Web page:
Certainty of the evidence
We found limitations in the certainty of the evidence across studies. Several of the pharmacological randomised controlled trials had a low risk of bias, although some were at high risk of bias due to, for example, an open-label design or the lack of a placebo group. The non-pharmacological interventions were at a high risk of bias as a placebo condition in these trials is difficult to employ.
In this update, limited additional evidence was found for the treatment or amelioration of cognitive deficits in adults treated with cranial irradiation. As concluded in the original review, there is supportive evidence that memantine may help prevent cognitive deficits for adults with brain metastases receiving cranial irradiation. There is supportive evidence that donepezil, methylphenidate and modafinil may have a role in treating cognitive deficits in adults with brain tumours who have been treated with cranial irradiation; patient withdrawal affected the statistical power of these studies. Further research that tries to minimise the withdrawal of consent, and subsequently reduce the requirement for imputation procedures, may offer a higher certainty of evidence.
There is evidence from only a single small study to support non-pharmacological interventions in the amelioration of cognitive deficits. Further research is required.
Cognitive deficits are common in people who have received cranial irradiation and have a serious impact on daily functioning and quality of life. The benefit of pharmacological and non-pharmacological treatment of cognitive deficits in this population is unclear. This is an updated version of the original Cochrane Review published in Issue 12, 2014.
To assess the effectiveness of interventions for preventing or ameliorating cognitive deficits in adults treated with cranial irradiation.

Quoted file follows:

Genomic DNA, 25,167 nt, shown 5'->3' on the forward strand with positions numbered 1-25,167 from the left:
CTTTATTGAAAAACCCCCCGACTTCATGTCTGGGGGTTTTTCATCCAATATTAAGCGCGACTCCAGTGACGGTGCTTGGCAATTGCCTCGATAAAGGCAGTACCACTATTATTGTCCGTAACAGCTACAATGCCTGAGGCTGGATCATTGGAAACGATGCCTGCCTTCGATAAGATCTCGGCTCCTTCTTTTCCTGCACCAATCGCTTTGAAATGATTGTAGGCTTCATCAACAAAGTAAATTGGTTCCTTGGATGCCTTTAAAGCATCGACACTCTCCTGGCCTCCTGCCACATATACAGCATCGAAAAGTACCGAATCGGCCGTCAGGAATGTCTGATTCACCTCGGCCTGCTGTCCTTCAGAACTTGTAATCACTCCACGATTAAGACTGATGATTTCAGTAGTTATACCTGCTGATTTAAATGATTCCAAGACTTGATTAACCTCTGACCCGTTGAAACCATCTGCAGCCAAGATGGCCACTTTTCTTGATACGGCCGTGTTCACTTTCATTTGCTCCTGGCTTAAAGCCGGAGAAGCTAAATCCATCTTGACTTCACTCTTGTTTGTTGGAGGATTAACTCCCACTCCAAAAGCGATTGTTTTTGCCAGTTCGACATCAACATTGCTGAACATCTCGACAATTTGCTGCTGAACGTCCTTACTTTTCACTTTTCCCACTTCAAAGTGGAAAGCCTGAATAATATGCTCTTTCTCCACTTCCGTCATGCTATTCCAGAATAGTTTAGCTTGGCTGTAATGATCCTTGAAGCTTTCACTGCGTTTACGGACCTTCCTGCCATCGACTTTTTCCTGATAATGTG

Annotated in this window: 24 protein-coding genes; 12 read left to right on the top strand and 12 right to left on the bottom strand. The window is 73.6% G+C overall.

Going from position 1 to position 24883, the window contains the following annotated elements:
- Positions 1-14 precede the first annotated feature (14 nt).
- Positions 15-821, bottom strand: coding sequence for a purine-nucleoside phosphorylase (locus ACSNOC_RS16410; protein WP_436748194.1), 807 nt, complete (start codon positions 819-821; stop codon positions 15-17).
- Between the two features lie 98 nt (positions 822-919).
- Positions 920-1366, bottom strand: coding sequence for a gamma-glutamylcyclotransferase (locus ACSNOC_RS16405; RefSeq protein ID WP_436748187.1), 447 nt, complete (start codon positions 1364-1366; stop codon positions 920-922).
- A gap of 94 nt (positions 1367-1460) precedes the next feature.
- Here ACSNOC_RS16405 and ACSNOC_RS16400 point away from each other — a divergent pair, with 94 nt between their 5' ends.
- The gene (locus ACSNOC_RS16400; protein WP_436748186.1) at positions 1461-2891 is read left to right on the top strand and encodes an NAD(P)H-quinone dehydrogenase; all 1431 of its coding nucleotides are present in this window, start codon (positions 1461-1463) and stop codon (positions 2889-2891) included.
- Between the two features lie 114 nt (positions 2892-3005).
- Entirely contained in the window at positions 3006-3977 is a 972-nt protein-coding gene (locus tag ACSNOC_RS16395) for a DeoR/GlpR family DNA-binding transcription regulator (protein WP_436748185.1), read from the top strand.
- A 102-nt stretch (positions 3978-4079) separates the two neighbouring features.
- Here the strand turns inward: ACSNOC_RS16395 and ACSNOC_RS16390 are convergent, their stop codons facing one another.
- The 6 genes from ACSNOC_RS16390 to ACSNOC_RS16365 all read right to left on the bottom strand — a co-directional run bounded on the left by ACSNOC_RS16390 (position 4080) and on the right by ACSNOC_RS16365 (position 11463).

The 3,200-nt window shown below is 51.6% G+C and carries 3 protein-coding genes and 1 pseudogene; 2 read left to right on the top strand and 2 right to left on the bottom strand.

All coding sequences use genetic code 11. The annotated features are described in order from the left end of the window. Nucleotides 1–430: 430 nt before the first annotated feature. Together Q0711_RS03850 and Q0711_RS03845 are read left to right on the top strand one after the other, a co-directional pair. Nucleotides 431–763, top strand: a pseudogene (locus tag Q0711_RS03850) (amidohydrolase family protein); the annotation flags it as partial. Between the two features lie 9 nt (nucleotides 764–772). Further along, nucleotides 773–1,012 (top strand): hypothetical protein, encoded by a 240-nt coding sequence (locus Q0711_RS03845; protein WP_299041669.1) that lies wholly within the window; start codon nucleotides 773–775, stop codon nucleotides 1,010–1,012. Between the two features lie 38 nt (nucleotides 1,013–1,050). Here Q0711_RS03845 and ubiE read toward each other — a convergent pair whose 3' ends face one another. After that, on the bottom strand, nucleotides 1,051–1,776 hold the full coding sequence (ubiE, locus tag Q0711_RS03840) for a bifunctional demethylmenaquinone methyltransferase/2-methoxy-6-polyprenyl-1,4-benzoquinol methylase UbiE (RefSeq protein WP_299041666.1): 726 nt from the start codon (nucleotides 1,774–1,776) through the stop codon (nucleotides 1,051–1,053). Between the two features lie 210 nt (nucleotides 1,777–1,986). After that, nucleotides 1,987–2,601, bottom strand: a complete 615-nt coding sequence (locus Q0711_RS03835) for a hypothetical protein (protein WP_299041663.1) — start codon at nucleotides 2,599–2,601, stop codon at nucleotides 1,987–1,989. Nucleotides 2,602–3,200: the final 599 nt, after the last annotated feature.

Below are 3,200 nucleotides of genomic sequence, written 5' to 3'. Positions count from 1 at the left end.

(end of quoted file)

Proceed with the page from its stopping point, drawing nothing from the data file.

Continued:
For this review update we searched the Cochrane Register of Controlled Trials (CENTRAL), MEDLINE via Ovid, Embase via Ovid, and PsycInfo via Ovid to 12 September 2022.
We included randomised controlled (RCTs) trials that evaluated pharmacological or non-pharmacological interventions in cranial irradiated adults, with objective cognitive functioning as a primary or secondary outcome measure.
Two review authors (MK, JD) independently extracted data from selected studies and carried out a risk of bias assessment. Cognitive function, fatigue and mood outcomes were reported. No data were pooled.
Eight studies met the inclusion criteria and were included in this updated review. Six were from the original version of the review, and two more were added when the search was updated. Nineteen further studies were assessed as part of this update but did not fulfil the inclusion criteria.
Of the eight included studies, four studies investigated “prevention” of cognitive problems (during radiotherapy and follow-up) and four studies investigated “amelioration” (interventions to treat cognitive impairment as a late complication of radiotherapy). There were five pharmacological studies (two studies on prevention and three in amelioration) and three non-pharmacological studies (two on prevention and one in amelioration). Due to differences between studies in the interventions being evaluated, a meta-analysis was not possible.